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Two Utah schools fined for vending machine practices

Two Utah schools fined for vending machine practices


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KAYSVILLE — Vending machines in high schools are pretty standard these days. But two Utah schools have landed in trouble for violating federal school vending machine regulations. In fact, they've had to pay some hefty fines.

Utah Rep. Rob Bishop railed against his colleagues for passing a law two years ago that limits when students can use vending machines. On the House floor Wednesday, bishop called the law "silly" and said the federal government had no business passing it in the first place.

"It was wrong for congress to invade the role of states. It was wrong to punish kids for these silly reasons,"

For more than three minutes, Bishop railed against the Healthy, Hunger-free Kids act of 2010. Not the fact that the bill encourages more nutritious foods in schools, but the reasons Davis and Box Elder High Schools have been penalized.

"They were hit with a $16,000 and $19,000 fines respectively," Bishop said. "Now, what was the heinous crime for which these fines were levied against the funds that go to the kids? During the lunch hour, the vending machines were plugged in."

The federal law stipulates, among other things, that carbonated beverages cannot be sold during the lunch periods. Certain types of candies are also prohibited. Davis High thought it was in compliance with its machines; but after receiving a second violation, it has removed the necessary items.

Davis High principal Dee Burton said that money from vending machines helps pay for students' arts programs.
Davis High principal Dee Burton said that money from vending machines helps pay for students' arts programs.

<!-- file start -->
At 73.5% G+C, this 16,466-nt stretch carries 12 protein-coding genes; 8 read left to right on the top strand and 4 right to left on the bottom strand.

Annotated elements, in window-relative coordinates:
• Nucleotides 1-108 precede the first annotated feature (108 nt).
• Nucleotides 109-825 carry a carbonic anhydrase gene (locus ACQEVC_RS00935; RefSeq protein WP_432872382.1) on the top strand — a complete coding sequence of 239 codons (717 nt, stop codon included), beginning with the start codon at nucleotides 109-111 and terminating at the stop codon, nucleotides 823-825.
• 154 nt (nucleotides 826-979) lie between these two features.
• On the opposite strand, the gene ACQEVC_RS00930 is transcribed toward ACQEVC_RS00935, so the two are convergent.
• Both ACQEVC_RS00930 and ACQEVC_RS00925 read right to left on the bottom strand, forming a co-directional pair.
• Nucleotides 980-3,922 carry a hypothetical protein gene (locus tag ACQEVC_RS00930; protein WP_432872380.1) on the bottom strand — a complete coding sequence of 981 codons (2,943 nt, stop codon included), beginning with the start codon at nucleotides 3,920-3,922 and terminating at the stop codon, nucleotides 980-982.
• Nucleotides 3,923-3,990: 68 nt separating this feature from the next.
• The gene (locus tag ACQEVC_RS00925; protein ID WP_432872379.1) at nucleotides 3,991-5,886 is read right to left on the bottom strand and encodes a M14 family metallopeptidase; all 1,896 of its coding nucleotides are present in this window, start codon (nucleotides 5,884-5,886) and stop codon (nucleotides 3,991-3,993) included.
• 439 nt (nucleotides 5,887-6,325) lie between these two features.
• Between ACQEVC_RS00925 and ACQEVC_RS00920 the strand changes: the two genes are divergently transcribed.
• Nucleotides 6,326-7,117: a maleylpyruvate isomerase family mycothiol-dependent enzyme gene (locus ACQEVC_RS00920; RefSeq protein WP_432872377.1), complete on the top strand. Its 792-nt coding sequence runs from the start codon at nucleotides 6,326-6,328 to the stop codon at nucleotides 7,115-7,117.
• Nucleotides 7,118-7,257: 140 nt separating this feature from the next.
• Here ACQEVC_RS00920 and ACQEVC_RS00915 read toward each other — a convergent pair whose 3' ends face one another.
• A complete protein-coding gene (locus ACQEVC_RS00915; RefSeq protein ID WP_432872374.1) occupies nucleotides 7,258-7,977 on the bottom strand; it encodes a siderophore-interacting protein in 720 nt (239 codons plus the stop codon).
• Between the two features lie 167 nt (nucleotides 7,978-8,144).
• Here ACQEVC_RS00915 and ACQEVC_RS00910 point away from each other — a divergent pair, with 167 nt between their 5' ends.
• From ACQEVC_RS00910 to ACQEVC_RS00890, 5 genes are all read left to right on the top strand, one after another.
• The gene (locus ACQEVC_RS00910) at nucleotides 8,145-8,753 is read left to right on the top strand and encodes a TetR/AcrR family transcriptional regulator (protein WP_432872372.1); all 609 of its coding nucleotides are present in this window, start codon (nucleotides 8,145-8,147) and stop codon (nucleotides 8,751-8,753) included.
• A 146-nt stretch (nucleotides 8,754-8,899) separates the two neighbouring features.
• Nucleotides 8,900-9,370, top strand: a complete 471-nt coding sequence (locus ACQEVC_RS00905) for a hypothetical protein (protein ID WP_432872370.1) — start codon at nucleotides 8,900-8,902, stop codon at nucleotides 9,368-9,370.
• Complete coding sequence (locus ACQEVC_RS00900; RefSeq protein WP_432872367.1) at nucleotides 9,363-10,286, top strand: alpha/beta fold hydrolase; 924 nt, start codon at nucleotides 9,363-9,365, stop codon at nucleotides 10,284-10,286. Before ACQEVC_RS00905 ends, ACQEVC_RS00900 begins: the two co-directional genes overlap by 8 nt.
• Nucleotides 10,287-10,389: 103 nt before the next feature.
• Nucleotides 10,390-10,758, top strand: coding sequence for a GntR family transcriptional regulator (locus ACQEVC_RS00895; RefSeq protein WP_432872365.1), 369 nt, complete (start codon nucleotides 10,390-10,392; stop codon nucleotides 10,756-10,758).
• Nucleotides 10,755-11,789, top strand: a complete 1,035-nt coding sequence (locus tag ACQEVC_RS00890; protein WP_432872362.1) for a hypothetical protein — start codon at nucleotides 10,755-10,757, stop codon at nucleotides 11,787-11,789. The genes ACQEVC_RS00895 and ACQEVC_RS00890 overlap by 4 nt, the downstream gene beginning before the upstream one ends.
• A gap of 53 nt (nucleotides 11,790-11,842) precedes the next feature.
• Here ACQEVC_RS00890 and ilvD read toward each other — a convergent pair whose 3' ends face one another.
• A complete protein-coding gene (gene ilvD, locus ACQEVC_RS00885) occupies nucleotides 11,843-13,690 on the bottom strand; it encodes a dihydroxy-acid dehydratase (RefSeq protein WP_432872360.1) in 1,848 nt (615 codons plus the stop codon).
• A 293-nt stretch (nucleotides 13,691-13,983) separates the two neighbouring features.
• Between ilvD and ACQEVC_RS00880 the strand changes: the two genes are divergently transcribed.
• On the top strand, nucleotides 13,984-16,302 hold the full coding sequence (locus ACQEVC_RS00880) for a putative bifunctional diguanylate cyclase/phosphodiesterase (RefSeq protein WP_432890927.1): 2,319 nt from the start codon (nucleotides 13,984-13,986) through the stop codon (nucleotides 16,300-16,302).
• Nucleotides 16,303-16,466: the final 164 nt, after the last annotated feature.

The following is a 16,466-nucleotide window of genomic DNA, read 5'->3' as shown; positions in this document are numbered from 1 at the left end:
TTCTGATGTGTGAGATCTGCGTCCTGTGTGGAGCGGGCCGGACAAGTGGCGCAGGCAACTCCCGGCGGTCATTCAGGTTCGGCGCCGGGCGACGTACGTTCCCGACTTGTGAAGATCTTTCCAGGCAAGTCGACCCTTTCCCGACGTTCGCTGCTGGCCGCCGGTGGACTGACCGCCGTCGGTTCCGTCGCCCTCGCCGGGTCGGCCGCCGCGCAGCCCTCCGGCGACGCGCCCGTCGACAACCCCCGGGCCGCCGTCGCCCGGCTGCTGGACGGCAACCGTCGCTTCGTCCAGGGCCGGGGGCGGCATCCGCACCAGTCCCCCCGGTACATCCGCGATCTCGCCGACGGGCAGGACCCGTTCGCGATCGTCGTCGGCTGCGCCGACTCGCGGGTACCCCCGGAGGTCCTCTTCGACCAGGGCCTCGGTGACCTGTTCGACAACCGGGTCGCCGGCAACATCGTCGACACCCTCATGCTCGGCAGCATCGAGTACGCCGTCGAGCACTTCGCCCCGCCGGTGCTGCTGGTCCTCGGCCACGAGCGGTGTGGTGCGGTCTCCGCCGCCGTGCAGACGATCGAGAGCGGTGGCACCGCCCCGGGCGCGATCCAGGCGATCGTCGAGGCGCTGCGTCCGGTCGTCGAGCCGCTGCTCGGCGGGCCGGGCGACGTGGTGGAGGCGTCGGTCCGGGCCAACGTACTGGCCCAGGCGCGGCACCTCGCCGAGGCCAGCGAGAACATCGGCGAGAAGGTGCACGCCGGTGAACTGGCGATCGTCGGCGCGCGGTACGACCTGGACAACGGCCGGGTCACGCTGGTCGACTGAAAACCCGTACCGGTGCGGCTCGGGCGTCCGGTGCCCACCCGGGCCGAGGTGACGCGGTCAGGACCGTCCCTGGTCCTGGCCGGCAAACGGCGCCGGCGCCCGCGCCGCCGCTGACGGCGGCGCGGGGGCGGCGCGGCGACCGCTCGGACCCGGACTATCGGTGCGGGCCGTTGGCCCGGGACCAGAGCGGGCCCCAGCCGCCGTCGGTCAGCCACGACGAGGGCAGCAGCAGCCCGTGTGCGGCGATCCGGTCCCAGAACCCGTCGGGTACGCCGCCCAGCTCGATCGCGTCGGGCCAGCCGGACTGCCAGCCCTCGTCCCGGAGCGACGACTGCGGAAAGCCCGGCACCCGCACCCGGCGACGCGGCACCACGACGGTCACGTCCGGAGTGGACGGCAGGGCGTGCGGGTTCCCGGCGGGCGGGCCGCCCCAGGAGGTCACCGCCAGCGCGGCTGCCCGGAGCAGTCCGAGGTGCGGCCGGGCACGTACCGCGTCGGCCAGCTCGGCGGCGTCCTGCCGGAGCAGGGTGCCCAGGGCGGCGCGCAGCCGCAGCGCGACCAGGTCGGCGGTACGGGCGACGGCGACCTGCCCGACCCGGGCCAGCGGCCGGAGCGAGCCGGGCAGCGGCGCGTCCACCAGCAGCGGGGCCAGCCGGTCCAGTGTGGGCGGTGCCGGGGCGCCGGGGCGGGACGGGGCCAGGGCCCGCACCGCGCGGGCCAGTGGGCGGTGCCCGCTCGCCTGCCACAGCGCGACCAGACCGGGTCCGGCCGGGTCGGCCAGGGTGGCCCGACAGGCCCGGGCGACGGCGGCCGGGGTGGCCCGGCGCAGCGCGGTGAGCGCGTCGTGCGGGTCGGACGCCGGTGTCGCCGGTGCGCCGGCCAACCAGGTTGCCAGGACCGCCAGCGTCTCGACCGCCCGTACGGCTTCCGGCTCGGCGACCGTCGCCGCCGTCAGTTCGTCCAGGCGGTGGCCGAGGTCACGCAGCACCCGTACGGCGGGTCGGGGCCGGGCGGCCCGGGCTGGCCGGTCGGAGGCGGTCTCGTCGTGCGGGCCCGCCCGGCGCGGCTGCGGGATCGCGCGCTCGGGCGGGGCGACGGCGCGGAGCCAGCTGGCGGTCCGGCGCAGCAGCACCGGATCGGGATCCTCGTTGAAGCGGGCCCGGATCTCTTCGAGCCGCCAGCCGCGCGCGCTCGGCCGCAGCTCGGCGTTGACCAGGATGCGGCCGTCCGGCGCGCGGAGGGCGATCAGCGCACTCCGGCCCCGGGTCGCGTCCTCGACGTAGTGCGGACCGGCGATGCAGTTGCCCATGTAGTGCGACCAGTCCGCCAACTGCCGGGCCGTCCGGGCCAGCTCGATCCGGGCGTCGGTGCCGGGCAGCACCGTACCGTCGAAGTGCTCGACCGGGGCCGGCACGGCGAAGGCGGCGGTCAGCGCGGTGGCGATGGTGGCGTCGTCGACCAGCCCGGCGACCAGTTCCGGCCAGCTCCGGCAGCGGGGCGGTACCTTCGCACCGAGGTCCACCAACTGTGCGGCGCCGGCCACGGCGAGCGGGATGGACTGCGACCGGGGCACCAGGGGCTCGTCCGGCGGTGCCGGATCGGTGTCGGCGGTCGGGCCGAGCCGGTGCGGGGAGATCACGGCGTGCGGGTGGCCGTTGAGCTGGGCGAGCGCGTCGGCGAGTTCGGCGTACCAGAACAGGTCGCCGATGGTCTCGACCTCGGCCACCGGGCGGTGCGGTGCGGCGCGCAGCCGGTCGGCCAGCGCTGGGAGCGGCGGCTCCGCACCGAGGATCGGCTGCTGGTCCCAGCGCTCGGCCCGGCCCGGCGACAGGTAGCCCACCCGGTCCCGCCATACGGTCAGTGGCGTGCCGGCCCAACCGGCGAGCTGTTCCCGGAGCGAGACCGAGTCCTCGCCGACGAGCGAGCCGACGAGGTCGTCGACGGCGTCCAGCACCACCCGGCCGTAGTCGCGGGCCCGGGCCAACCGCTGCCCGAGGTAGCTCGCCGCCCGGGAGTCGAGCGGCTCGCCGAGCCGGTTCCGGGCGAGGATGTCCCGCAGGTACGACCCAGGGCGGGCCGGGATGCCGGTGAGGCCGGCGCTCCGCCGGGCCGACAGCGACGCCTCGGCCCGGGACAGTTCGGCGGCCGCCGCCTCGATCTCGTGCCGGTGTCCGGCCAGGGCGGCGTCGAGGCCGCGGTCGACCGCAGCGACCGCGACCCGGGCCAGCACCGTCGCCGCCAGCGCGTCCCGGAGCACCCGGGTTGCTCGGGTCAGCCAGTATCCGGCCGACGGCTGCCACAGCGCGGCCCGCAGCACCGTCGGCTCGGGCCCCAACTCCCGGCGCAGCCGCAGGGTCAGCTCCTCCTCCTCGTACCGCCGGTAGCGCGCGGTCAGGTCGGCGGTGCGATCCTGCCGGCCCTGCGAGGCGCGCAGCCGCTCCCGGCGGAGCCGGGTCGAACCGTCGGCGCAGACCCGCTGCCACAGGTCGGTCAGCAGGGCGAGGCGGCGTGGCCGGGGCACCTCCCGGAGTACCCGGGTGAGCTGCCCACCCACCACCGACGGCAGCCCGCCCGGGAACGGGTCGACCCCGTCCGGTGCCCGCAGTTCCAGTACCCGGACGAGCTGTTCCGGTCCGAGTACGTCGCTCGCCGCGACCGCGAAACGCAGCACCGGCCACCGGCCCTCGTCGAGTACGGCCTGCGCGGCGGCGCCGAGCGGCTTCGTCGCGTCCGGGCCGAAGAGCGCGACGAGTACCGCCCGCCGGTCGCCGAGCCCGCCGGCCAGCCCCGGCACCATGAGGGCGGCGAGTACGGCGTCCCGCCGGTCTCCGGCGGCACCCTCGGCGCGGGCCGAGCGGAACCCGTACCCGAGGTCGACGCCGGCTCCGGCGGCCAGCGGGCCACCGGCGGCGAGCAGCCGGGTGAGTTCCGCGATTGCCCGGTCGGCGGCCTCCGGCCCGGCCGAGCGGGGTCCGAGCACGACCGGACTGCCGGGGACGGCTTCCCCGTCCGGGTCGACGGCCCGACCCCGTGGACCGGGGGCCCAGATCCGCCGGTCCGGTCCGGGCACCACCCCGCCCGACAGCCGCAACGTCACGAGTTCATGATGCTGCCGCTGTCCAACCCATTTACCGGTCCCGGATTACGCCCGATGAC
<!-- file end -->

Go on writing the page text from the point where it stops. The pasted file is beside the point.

These fines hurt big because money generated by the machines helps to buy computers and support various student activities.

"The money that we use from the vending machines and pop go to put on our school musicals; to buy music for band and orchestra and the choir programs; to help debate," said Dee Burton, principal of Davis High.

Burton supports the idea of healthy eating habits, especially in the schools. But he said this law forces some students to leave campus to find the items they can no longer get at school. He hopes that the law could be adjusted.

"I would hope that they would listen to some of the concerns of the public and recognize that maybe they can adjust the law to still accomplish what they want to accomplish and still give the kids an option," Burton said.

Bishop said he wants to let the local schools and parents decide on what's available for lunch, and keep the Feds out of it.

"But it is wrong for this body to think that every issue has to be decided here in this room," he said.

Davis high is now in full compliance with the law, so all carbonated beverages and any candy that sticks to your teeth are gone.

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Keith McCord

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